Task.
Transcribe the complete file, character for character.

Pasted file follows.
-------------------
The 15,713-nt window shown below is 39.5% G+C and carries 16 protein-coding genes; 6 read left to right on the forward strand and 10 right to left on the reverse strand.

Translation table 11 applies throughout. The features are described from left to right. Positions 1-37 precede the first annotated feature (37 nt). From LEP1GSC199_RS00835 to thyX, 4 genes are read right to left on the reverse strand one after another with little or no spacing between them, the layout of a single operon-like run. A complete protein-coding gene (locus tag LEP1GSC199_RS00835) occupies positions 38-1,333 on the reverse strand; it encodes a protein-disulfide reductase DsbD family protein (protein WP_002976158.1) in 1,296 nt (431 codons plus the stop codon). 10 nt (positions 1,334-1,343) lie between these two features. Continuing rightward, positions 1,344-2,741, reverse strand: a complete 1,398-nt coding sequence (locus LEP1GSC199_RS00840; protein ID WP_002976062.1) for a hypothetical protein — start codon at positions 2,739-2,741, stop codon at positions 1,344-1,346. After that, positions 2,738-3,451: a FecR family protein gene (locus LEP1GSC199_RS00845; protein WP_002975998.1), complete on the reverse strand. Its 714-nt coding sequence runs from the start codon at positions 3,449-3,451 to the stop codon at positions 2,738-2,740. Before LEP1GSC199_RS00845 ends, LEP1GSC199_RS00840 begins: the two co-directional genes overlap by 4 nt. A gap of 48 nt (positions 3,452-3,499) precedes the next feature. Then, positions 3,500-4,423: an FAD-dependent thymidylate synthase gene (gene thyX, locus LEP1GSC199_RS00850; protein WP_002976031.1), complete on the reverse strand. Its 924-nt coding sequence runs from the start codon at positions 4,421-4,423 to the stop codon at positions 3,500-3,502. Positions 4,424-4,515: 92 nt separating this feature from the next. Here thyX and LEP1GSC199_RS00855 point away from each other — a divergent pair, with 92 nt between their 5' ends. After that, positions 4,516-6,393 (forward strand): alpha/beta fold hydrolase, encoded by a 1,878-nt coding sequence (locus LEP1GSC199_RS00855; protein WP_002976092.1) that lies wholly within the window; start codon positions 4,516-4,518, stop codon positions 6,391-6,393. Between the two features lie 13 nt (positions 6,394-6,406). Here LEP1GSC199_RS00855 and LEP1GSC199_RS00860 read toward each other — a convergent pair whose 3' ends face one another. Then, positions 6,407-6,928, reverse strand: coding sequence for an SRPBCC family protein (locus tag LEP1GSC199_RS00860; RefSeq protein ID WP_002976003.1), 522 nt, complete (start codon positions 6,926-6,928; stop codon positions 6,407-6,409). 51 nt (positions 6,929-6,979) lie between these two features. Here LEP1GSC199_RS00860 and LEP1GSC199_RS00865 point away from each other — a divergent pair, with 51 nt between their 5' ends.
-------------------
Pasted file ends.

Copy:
The 15,713-nt window shown below is 39.5% G+C and carries 16 protein-coding genes; 6 read left to right on the forward strand and 10 right to left on the reverse strand.

Translation table 11 applies throughout. The features are described from left to right. Positions 1-37 precede the first annotated feature (37 nt). From LEP1GSC199_RS00835 to thyX, 4 genes are read right to left on the reverse strand one after another with little or no spacing between them, the layout of a single operon-like run. A complete protein-coding gene (locus tag LEP1GSC199_RS00835) occupies positions 38-1,333 on the reverse strand; it encodes a protein-disulfide reductase DsbD family protein (protein WP_002976158.1) in 1,296 nt (431 codons plus the stop codon). 10 nt (positions 1,334-1,343) lie between these two features. Continuing rightward, positions 1,344-2,741, reverse strand: a complete 1,398-nt coding sequence (locus LEP1GSC199_RS00840; protein ID WP_002976062.1) for a hypothetical protein — start codon at positions 2,739-2,741, stop codon at positions 1,344-1,346. After that, positions 2,738-3,451: a FecR family protein gene (locus LEP1GSC199_RS00845; protein WP_002975998.1), complete on the reverse strand. Its 714-nt coding sequence runs from the start codon at positions 3,449-3,451 to the stop codon at positions 2,738-2,740. Before LEP1GSC199_RS00845 ends, LEP1GSC199_RS00840 begins: the two co-directional genes overlap by 4 nt. A gap of 48 nt (positions 3,452-3,499) precedes the next feature. Then, positions 3,500-4,423: an FAD-dependent thymidylate synthase gene (gene thyX, locus LEP1GSC199_RS00850; protein WP_002976031.1), complete on the reverse strand. Its 924-nt coding sequence runs from the start codon at positions 4,421-4,423 to the stop codon at positions 3,500-3,502. Positions 4,424-4,515: 92 nt separating this feature from the next. Here thyX and LEP1GSC199_RS00855 point away from each other — a divergent pair, with 92 nt between their 5' ends. After that, positions 4,516-6,393 (forward strand): alpha/beta fold hydrolase, encoded by a 1,878-nt coding sequence (locus LEP1GSC199_RS00855; protein WP_002976092.1) that lies wholly within the window; start codon positions 4,516-4,518, stop codon positions 6,391-6,393. Between the two features lie 13 nt (positions 6,394-6,406). Here LEP1GSC199_RS00855 and LEP1GSC199_RS00860 read toward each other — a convergent pair whose 3' ends face one another. Then, positions 6,407-6,928, reverse strand: coding sequence for an SRPBCC family protein (locus tag LEP1GSC199_RS00860; RefSeq protein ID WP_002976003.1), 522 nt, complete (start codon positions 6,926-6,928; stop codon positions 6,407-6,409). 51 nt (positions 6,929-6,979) lie between these two features. Here LEP1GSC199_RS00860 and LEP1GSC199_RS00865 point away from each other — a divergent pair, with 51 nt between their 5' ends.